The life of St Ignatius sung and danced – a musical? Although most people think of him as a rather dry character whose story would not even offer a love story worth mentioning, the Hungarian Jesuits did not think it as absurd to have the first Ignatius musical created. They enlisted the two leading Hungarian authors, playwright David Agoston Toth, and composer Marton Vizy to create a musical about the founder of the Society of Jesus. The two authors proved to be the perfect pair: devout Christian men of deep faith, and famous: another musical of theirs has been filling one of the most prominent theatres in the Hungarian capital for over ten years. The two authors called the creation of the musical an eighteen-month long prayer with the Jesuit saint: “The creative process had been like doing the Spiritual Exercises, it was an intense and deep spiritual journey for both of us.”
The Magis Choir – about 120 of the higher-grade students of the JEZSU high school – presented the brand-new musical to the public as one of the closing events of the Saint Ignatius Year to honour the 500th anniversary of the conversion, and 400th anniversary of canonization of author of the Spiritual Exercises, by which Ignatius of Loyola has become the spiritual father for generations and generations of believers over the centuries.
Mrs. Klara Velkey, leader of the choir directed the play. She with a dozen JEZSU alumni helped the 120 choir members to put it on stage. She believes in allowing creativity flow as the text and notes are being transferred from the paper to a living performance on stage. “The Magis Choir is carrying on the tradition of the Jesuit school-drama in the 21st century. We perform a new musical almost every year. It is a mission: this complex genre – music, songs and dance – seems to be the most effective medium to touch the hearts, minds and spirit of the audience, to convey the message of God’s everlasting love for us.”
The students worked in 11 small groups or workshops – which is not a traditional way of putting a play on stage. Everyone was free to choose a workshop according to what they felt closest to them or their life situation, and this is how it was possible that not only the lead characters, but all 120 actors had important and meaningful roles in the play. Soldiers, the First Jesuits, angels, demons, citizens of Rome or Paris, Inigo’s friends, Dominican inquisitors all created and formed their own scenes, moves, dances, made their own outfits and props. It was not only a great responsibility, but also a space of growth: “The students learn and practice important life skills as they listen to one another, cooperate, communicate their ideas, try to be both gentle and assertive, and strengthen important character traits like creativity, tolerance, discipline and patience without even noticing it,” explained Mrs Velkey. She added that the workshop method is that it is extremely efficient and fast.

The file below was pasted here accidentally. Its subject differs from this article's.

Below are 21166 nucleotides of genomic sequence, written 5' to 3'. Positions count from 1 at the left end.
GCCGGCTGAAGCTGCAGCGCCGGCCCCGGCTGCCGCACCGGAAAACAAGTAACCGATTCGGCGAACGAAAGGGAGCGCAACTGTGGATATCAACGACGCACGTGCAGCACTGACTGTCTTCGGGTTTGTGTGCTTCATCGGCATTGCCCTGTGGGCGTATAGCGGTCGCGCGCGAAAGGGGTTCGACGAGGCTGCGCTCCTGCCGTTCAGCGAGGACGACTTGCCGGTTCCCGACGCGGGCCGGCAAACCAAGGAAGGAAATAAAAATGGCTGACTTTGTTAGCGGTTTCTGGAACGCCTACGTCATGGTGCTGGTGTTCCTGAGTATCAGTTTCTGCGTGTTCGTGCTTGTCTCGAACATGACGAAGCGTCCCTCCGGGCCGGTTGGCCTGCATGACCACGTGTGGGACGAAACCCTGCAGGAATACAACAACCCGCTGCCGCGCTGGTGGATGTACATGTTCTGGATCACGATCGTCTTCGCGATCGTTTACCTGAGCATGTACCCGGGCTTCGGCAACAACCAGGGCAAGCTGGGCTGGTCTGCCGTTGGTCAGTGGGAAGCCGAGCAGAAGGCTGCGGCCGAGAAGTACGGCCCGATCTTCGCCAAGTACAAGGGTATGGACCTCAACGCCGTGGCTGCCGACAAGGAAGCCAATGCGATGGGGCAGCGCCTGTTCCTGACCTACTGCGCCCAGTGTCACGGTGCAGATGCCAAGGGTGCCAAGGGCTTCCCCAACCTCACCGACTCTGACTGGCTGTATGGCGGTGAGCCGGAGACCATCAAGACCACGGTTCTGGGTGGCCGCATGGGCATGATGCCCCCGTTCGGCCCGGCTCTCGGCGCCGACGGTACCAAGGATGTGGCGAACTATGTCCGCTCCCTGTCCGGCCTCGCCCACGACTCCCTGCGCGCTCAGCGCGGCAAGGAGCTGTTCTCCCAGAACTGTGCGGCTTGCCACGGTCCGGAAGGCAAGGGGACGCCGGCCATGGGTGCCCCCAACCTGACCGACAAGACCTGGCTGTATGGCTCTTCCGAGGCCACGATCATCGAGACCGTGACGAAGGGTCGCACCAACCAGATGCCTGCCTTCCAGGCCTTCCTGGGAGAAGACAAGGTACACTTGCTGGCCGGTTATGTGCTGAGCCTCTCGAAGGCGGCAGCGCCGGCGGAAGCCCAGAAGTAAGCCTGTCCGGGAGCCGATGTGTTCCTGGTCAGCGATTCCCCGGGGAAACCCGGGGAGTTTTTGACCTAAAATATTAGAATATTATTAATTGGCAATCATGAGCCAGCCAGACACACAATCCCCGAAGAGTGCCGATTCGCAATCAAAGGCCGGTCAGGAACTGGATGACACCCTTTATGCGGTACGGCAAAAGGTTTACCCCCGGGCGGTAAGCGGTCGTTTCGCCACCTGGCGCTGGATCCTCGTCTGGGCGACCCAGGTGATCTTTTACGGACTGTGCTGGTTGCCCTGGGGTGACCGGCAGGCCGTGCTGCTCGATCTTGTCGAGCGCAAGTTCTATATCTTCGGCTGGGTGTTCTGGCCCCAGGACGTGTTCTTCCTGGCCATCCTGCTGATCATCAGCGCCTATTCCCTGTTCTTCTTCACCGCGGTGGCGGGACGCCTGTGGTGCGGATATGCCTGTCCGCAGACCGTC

There is no screening, the Magis Choir is not a select club of for special talents: “We have no casting or entry audition, everyone can be a member of the Magis Choir and part of the play if they agree to come to the singing practice and occasions where the Choir sings. The choir not only offers a yearly musical to the audience, but it also serves in the weekly school assemblies, holy mass, special days, city events and church services.”
The first time anyone can see the whole play together is the first public(!) rehearsal, in front of an audience of younger JEZSU students and teachers. “From that day the director, the workshop leaders are able to start fine-tuning the performance, and the technicians – also JEZSU students with the leadership of an alumnus – can see where to make some changes, more or less light, volume, smoke, where to change a colour, etc.”
Both the alumni and the present members believe the choir is not only great fun, but also a place of community building. “During the workshops, rehearsals and performances, on the national and international tours a very strong community is being formed, and as an alumnus I already know, it has been a sustaining, inspirational and life-nourishing power for me ever since.”
Many students admit that being members of the choir have helped them to choose their vocation. Seminarists come back to the Alma Mater saying, “Singing in the Choir and making the JEZSU plays strengthened my decision to become a priest.”
The previous JEZSU musicals have always been performed in Miskolc, (the hometown of the school), Budapest, (the Hungarian capital), and several other locations around Hungary, Transylvania (Romaina), and other Hungarian speaking parts of the neighbouring countries. Domonkos Kajtor SJ, the young magister coordinating and managing the creation process of the musical explains that the Hungarian Jesuits believe the new Jesuit musical will reach not only the friends and supporters of the school and the Jesuits but will touch even wider audiences.
“We foresee an organic development: we start as a high-school musical, but our hope is that Ignatius will move on to a prominent theatre company in the capital, and there are already plans to translate it into English so that its message can reach the widest international audiences as well.”
Photos: Peter Pasztor